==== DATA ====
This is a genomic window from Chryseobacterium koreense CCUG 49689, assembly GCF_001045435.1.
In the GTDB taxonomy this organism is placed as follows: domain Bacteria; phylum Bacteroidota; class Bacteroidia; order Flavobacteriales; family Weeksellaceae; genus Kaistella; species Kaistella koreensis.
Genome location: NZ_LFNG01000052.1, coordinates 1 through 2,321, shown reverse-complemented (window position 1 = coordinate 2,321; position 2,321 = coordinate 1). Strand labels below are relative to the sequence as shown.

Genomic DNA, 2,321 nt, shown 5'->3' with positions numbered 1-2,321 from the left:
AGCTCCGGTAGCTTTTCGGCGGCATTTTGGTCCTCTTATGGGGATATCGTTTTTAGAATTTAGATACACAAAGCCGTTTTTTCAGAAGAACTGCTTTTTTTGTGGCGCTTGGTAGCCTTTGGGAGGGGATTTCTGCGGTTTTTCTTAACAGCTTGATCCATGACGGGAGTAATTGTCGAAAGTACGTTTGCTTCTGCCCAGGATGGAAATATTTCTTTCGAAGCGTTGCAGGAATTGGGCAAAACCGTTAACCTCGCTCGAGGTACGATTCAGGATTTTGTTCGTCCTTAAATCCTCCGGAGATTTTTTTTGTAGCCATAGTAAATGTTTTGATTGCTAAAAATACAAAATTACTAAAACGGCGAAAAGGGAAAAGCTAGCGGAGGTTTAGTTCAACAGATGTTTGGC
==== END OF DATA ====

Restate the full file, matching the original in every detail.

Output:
This is a genomic window from Chryseobacterium koreense CCUG 49689, assembly GCF_001045435.1.
In the GTDB taxonomy this organism is placed as follows: domain Bacteria; phylum Bacteroidota; class Bacteroidia; order Flavobacteriales; family Weeksellaceae; genus Kaistella; species Kaistella koreensis.
Genome location: NZ_LFNG01000052.1, coordinates 1 through 2,321, shown reverse-complemented (window position 1 = coordinate 2,321; position 2,321 = coordinate 1). Strand labels below are relative to the sequence as shown.

Genomic DNA, 2,321 nt, shown 5'->3' with positions numbered 1-2,321 from the left:
AGCTCCGGTAGCTTTTCGGCGGCATTTTGGTCCTCTTATGGGGATATCGTTTTTAGAATTTAGATACACAAAGCCGTTTTTTCAGAAGAACTGCTTTTTTTGTGGCGCTTGGTAGCCTTTGGGAGGGGATTTCTGCGGTTTTTCTTAACAGCTTGATCCATGACGGGAGTAATTGTCGAAAGTACGTTTGCTTCTGCCCAGGATGGAAATATTTCTTTCGAAGCGTTGCAGGAATTGGGCAAAACCGTTAACCTCGCTCGAGGTACGATTCAGGATTTTGTTCGTCCTTAAATCCTCCGGAGATTTTTTTTGTAGCCATAGTAAATGTTTTGATTGCTAAAAATACAAAATTACTAAAACGGCGAAAAGGGAAAAGCTAGCGGAGGTTTAGTTCAACAGATGTTTGGC